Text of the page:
- The shape of the blade or leaflet: Here it is indicated whether the leaf z. B. round, elliptical, linear, kidney-shaped, etc. is.
- The Spreitengrund (4), also called Spreitengrund, describes how the leaf blade merges into the petiole: z. B. heart-shaped, arrow-shaped.
- The spreading apex (5, the tip) can be edged, rounded, pointed, blunt, etc.
- The cross-section of the spread (rolled over, folded, grooved) is also important.
- The three-dimensional shape can also differ from the typical leaf (spherical, tubular, etc.)
A detailed description of the leaf shapes is given in the article Leaf Shape.
A general distinction is made between two types of leaves, which according to the telom theory were created independently of one another:
- Microphylls are small, often needle-shaped leaves with only one vascular bundle. The mesophyll is usually not very differentiated. Their emergence in evolution is interpreted as a reduction in telomas. The oldest vascular plants , which from the top silur known Urfarngewächse as cooksonia and Rhynia had no leaves. The first microphylls are known from the Protolepidodendrales from the Lower Devonian . Today the microphylls occur in the bear moss plants , the horsetail and the fork-leaf plants . Microphylls are usually small, but the scale trees ( lepidodendrons ) reached a length of around one meter.
- The formation of the macro- or megaphyll is explained by the leveling (planation) and subsequent fusion of the originally three-dimensional telome. Megaphylls appear for the first time in ferns (Polypodiophyta) and are usually called fronds here. The basic type of megaphyll is the pinnate foliage. The other leaf shapes can be derived from it - largely also fossil evidence. In the fossil primofilices (Middle Devon to Lower Perm ), the pinnate sections were still spatially arranged (space fronds), as is still the case with the adder tongue plants (Ophioglossaceae) today .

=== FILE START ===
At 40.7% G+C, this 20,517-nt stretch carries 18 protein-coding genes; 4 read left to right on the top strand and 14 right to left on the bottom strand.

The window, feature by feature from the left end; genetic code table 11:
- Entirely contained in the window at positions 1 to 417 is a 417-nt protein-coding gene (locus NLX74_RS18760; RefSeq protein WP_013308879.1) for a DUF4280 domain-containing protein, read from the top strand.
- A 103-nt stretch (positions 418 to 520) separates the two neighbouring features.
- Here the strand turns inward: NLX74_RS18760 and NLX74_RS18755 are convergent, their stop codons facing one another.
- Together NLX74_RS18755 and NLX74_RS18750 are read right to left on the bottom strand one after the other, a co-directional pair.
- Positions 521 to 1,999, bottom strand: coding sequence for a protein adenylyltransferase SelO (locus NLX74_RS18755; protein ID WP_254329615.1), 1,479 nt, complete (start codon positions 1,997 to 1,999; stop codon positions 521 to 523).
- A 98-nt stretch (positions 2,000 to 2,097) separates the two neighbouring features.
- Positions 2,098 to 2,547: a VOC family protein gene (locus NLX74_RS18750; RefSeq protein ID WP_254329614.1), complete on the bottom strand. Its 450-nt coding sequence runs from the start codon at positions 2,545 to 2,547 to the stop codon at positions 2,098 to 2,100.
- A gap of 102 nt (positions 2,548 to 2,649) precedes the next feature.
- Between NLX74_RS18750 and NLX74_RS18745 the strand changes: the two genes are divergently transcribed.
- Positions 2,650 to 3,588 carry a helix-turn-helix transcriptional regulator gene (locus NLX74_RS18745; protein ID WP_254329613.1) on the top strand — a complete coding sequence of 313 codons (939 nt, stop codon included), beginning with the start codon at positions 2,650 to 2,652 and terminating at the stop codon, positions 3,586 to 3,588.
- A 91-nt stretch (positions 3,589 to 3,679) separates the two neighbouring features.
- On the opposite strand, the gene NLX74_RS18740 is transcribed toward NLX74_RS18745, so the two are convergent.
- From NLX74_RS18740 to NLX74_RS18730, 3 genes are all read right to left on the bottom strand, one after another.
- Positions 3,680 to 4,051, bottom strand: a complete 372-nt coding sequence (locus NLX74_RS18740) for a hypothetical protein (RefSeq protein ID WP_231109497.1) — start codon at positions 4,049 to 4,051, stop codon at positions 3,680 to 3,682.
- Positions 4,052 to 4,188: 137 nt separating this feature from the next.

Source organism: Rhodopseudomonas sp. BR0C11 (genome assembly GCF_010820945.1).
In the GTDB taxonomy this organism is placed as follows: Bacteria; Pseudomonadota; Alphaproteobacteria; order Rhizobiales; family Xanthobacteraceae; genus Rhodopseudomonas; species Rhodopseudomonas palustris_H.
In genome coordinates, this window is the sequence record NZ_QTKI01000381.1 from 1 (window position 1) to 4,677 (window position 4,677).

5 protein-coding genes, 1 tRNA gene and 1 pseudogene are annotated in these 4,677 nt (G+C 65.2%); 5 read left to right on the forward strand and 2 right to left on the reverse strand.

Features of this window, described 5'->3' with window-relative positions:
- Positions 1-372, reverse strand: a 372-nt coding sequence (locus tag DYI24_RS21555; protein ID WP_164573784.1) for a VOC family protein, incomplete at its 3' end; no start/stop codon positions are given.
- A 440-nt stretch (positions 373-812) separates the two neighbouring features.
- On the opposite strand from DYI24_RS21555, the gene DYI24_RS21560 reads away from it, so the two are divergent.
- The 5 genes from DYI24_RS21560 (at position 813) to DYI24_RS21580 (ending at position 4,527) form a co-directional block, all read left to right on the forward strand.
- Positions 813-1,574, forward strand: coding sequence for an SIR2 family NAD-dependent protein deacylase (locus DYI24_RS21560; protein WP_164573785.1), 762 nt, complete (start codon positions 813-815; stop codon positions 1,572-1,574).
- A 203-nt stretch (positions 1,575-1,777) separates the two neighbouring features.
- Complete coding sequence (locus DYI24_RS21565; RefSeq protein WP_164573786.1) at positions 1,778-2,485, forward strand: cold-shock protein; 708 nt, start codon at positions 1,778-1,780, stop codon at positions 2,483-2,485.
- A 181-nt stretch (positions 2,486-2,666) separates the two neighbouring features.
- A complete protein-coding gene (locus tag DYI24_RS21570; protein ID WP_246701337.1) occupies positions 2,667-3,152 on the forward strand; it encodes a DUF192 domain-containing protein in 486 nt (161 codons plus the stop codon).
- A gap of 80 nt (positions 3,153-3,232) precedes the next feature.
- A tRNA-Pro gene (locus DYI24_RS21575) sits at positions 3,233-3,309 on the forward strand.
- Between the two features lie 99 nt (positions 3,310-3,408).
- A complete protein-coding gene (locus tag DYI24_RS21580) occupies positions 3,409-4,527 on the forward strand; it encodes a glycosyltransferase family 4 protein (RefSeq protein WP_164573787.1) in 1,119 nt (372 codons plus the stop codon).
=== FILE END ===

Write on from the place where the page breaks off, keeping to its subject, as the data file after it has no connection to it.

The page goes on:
Growth and lifespan
Leaves arise from a few cells from the outer cell layers (tunica) of the shoot meristem , i.e. exogenous. Lateral outgrowths form in the tunica below the apical meristem . From an initially weak elevation, a small, usually bluntly conical cell tissue hump, called the leaf primordium or the leaf primordium, emerges.
The dorso-ventral organization of the leaf occurs through a signal from the shoot meristem. If this signal is not received - for example when the leaf primordium is separated from the shoot meristem - a radially symmetrical structure with ventral differentiations is formed. Dorsal development is promoted by a group of genes that includes the genes PHABULOSA (PHB), PHAVOLUTA (PHV) and REVOLUTA (REV), which code for transcription factors. These genes are already formed in the peripheral zone of the shoot meristem, i.e. before the leaf primordium is formed. As soon as the primordium is recognizable, the expression of the genes is restricted to the dorsal side. On the ventral side of the leaf primordium, genes of the YABBY (YAB) gene family (transcription factors with zinc finger domain ) and genes of the KANADI (KAN) gene family (GARP transcription factors) are expressed. These genes are also initially expressed uniformly throughout the leaf primordium. Leaf primordia therefore initially express dorsalizing (PHB) as well as ventralizing (YAB, KAN) genes. A signal from the meristem activates PHB transcription factors, depending on the location, these repress the YAB and KAN genes and maintain their own expression. This creates the dorso-ventral structure. The proximo-distal leaf development also seems to be promoted by this.
The leaf hump develops from the leaf anlage, which is differentiated by a constriction into a broad, proximal section, the lower leaf, and a narrow, distal section, the upper leaf.
The growth takes place only for a short time with the tip (akroplast). The tip stops growing very early, growth takes place through basal or intercalar meristems (basiplastes or intercalar growth). The leaf blade (lamina) mostly arises from basiplastic growth, the leaf stalk (petiolus) and the spreading of the grasses from intercalary growth. The ferns are an exception, their growth acroplastically by means of a vertex cell or a vertex edge (made up of several cells).